Growth Trajectory

BY Amanda M. Faison


Growth Trajectory

Given the extent of restaurant slang and kitchen talk, it’s surprising to find a single term that gives industry folks the collective shivers. Say the word—chain—and people bristle, clam up, protest, reject. But in this modern age of the restaurant, does being—or becoming—a chain have to be a bad thing? 

“It’s taken me a minute,” admits Jon Schlegel, owner of Attimo Wine in Denver’s Ballpark neighborhood and co-founder of Snooze, which now has 44 locations in six states. “But I’ve realized I can’t control everyone’s perception all the time. Do I say Snooze is a chain? No. We’re not franchised, we’re growing independent restaurants.” But can you really grow “independents” past a certain point? The answer, like so many answers these days, depends on who you ask. 

Snooze, which first opened in Ballpark in 2006 and brought in a strategic partner in 2012, remains an operator-centric company. The sole reason for “the Mothership” (Snooze-speak for the corporate office) is to support and empower the individual chefs and general managers who run each restaurant as their own. Growth has allowed Snooze to maximize its impact. “David [Birzon, the CEO] made it feel like it was OK for us to grow, and instead of using examples like [big-name chains], he used examples like Patagonia that create incredible social impact,” Jon says. “All that we started is still there, but more. We have a foundation now. We’re a B Corp. We’re waving this flag in an independent/progressive world, but with firepower.”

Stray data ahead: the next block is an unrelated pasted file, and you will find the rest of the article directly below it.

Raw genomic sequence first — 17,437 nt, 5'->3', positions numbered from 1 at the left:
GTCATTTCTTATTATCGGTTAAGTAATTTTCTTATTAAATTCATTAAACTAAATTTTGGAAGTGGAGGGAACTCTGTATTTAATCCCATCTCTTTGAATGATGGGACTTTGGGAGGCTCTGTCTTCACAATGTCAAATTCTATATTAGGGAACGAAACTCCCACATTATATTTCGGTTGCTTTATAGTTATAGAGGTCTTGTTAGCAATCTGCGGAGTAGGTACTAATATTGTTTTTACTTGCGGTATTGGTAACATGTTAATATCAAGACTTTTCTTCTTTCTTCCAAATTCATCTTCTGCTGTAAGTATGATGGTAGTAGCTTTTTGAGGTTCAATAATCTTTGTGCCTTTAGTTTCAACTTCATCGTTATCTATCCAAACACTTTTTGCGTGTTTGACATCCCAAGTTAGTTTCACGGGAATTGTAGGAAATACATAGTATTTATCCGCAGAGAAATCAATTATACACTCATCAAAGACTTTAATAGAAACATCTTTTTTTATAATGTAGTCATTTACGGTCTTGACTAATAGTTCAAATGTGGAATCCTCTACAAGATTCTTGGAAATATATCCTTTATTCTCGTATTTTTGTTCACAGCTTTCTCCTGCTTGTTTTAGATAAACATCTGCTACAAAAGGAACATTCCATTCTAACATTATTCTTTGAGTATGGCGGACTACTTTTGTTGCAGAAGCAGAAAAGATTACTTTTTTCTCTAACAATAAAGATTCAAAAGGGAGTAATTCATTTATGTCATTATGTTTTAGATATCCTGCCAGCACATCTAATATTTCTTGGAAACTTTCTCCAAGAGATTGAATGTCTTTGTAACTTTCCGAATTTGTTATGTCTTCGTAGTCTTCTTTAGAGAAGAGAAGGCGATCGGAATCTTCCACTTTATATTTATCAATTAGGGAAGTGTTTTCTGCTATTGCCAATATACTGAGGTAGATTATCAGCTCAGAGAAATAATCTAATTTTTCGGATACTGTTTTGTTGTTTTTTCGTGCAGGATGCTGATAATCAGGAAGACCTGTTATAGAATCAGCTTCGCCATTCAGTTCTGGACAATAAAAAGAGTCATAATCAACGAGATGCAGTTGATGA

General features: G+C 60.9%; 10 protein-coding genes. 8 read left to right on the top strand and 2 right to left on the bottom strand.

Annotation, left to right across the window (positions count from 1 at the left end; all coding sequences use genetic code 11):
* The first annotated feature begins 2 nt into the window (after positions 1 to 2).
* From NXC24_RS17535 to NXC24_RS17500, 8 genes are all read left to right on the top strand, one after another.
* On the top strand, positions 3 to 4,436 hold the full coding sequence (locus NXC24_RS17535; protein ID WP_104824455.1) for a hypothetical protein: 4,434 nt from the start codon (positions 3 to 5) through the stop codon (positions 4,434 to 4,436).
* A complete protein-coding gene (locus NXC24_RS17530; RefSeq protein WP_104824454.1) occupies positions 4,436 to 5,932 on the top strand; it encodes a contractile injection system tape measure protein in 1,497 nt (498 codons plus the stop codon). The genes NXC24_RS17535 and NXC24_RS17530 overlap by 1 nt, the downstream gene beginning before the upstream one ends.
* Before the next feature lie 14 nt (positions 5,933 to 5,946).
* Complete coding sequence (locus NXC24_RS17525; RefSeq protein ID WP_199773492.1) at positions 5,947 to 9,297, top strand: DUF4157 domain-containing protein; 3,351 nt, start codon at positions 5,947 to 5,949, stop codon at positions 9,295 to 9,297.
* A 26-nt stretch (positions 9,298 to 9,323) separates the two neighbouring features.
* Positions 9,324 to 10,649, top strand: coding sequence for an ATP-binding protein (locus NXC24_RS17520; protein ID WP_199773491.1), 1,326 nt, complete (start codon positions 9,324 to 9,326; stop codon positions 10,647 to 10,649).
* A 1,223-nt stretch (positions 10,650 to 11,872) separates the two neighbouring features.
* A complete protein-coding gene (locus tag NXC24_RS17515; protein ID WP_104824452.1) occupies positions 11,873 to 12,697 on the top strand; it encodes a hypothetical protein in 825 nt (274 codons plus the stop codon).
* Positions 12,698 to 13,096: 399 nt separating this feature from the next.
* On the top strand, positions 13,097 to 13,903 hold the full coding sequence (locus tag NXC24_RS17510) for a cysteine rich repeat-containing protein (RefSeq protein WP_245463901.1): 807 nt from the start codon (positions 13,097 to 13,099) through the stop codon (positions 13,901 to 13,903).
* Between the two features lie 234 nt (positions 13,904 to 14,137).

Using restaurants as agents of change is a powerful tool—and wouldn’t logic say that the tool is more powerful the bigger it gets? “The more experiences a guest can have around a product or mentality, the more momentum,” says Dave Query, head honcho of Boulder’s Big Red F Restaurant Group (which includes Jax Fish HouseWest End TavernCentro Mexican Kitchen, and the Post Chicken & Beer). “Jax was the first restaurant in Colorado recognized by the Monterey Bay Seafood Watch program and James Beard Blue Ribbon task force, both of which were because of chef Sheila Lucero’s incredibly hard work. Having six Jax locations enables us to spread that word more successfully [than] having just one.”

Small can be mighty, especially if independent businesses gain momentum and turn the tide on long-standing issues.

That’s the same mantra Adam Schlegel, Jon’s brother and partner in Snooze, has adopted. In 2018 when he, together with Denver chef Alex Seidel and barman Randy Layman, launched Chook, a restaurant inspired by Australia’s charcoal chicken trend, the group was already thinking big. The original Denver location in Platt Park was followed by one at Eighth Avenue and Colorado Boulevard a year later and another at Aurora’s Stanley Marketplace in 2020. And there are more on the horizon. “Our mission statement—our purpose for Chook—is to create experiences and to create change. And within that is the ethos of growth,” Adam says. Expansion ensures that Chook can make a public impact, as well as pay staff a living wage and provide opportunities to grow professionally.